Animal Welfare Supporters Meet To Discuss Goals
Making true on her promise to rally local residents and neighboring humane societies and animal shelters, Fort Littleton resident Karen Croft spearheaded a meeting last week, with the nearly three dozen in attendance being vocal as well as supportive of fighting animal neglect and cruelty.
With representatives on-hand from Better Days Animal League, Bedford County Humane Society and Greener Pastures, Croft was very clear in pointing out the purpose of the September 30 gathering was not to show favoritism to a particular animal shelter or where you volunteer your time.
“We support everyone,” noted Croft, who added her approach to animal cruelty was both short and long term as well as pie in the sky.
As a recap to a September town meeting with the Fulton County commissioners where she first publicly broached the topic of animal cruelty, Croft told the crowd that animal enforcement officer Dennis Bumbaugh is currently volunteering his time to investigate cases in county. Bumbaugh is associated with the Better Days Animal League in Shippensburg.
Croft urged those in attendance to support the efforts of Bumbaugh and Better Days for their work done locally. In that capacity, Croft said a tent will be set up at The Barn just north of Mc- Connellsburg along Route 522 during the Fulton Fall Folk Festival next weekend. Those manning the tent will be distributing information on education and awareness and spearheading a raffle with proceeds benefitting Better Days.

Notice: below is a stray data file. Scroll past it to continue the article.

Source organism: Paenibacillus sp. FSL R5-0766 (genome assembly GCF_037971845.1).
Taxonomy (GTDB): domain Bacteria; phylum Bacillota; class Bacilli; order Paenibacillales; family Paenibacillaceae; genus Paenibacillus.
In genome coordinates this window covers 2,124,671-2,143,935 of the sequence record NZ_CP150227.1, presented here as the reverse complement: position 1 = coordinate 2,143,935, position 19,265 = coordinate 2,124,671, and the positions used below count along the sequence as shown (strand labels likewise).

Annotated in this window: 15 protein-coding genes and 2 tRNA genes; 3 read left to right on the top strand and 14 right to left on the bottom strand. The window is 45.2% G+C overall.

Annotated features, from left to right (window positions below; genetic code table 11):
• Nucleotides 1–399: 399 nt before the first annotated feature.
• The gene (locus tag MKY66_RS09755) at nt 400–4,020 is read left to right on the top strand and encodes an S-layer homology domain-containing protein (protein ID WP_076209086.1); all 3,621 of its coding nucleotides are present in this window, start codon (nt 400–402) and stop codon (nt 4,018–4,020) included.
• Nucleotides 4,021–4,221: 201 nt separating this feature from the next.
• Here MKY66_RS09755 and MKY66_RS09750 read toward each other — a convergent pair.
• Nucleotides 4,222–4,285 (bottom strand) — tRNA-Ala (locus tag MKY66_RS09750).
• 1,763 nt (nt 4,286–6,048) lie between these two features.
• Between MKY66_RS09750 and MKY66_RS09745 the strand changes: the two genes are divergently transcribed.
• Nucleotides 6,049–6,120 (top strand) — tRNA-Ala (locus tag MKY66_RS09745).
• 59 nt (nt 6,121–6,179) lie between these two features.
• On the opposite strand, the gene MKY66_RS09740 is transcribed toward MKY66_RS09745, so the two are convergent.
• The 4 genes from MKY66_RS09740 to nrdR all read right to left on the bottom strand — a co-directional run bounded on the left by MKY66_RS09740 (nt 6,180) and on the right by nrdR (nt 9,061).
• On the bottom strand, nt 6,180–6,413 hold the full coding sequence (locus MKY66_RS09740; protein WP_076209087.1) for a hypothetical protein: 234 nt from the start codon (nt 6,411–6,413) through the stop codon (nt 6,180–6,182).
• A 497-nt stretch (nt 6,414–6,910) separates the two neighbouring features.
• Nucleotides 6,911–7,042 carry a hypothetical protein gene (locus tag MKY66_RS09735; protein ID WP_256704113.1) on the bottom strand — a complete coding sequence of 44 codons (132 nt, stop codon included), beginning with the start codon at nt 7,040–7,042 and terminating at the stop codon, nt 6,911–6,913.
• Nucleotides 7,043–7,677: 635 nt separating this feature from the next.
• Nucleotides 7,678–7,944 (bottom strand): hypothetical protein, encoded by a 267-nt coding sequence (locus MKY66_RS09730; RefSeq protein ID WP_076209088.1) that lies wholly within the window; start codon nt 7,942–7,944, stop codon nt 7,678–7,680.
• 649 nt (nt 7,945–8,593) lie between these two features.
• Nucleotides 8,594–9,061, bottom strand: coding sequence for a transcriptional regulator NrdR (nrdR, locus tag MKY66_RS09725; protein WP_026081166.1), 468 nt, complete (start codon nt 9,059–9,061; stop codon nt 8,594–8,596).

The group and Croft then heard suggestions from Better Days volunteer Bertha Mathis and Todd Gates, president of the Bedford County Humane Society. Shortand long-term goals agreed upon include setting up a core committee of volunteers; establishing a foster-care network for animals; networking for strays; increasing education and awareness; locating a temporary kennel for holding animals; establishing a 501(c) (3) to eventually have a nonprofit animal rescue in county; and developing a business plan/model.
Gates stated his organization currently follows an “extended care” business model, which can impair its ability to take on additional animals. Sixty percent of the animals at the Bedford County shelter originate from Fulton County, he noted.
“I don’t want to muddy the waters,” said Gates. “You have to be very patient. Rescues want to know about you and your models.”
Meanwhile, Samantha Frey of Greener Pastures explained that her group is in the process of obtaining a lease to purchase agreement for land in county. Paperwork for a 501(c) (3) has also been filed with the IRS by Greener Pastures to obtain nonprofit status.
Frey concluded her organization will also be setting up a display booth at the Fulton Fall Folk Festival just outside the fairgrounds.
The group was encouraged to enlist the help of local businesses, state officials and to widen the search for available funding. Those in attendance were Mary Ann Books, Dennis Bumbaugh, Cathy Creager, Michelle Cubbage, Commissioner Craig Cutchall, Jodi Davis, Emily Housekeeper, Susan Huett, Margaret Hughes, Cindy Hull, Gina Knepper, Tamara Mc- Closkey, Sherry Metz, Cheryl Morton, Donald Morton, Larry Mellott, Patti Mellott, Cindy Peck, Panya Peck, Tina Reeder, Wendy Sipes, Jenny Sharpe, Lori Sweeney, Donna Swope, John Thurman Jr., Shari Washabaugh and Deborah Wlaz.
A follow-up animal welfare meeting has been scheduled for Monday, October 11, beginning at 6:30 p.m., to prepare for the Fall Folk Festival and keep the animal welfare discussion flowing. The meeting will be conducted in the basement of St. Stephen Catholic Church located at 303 Lincoln Way East, McConnellsburg.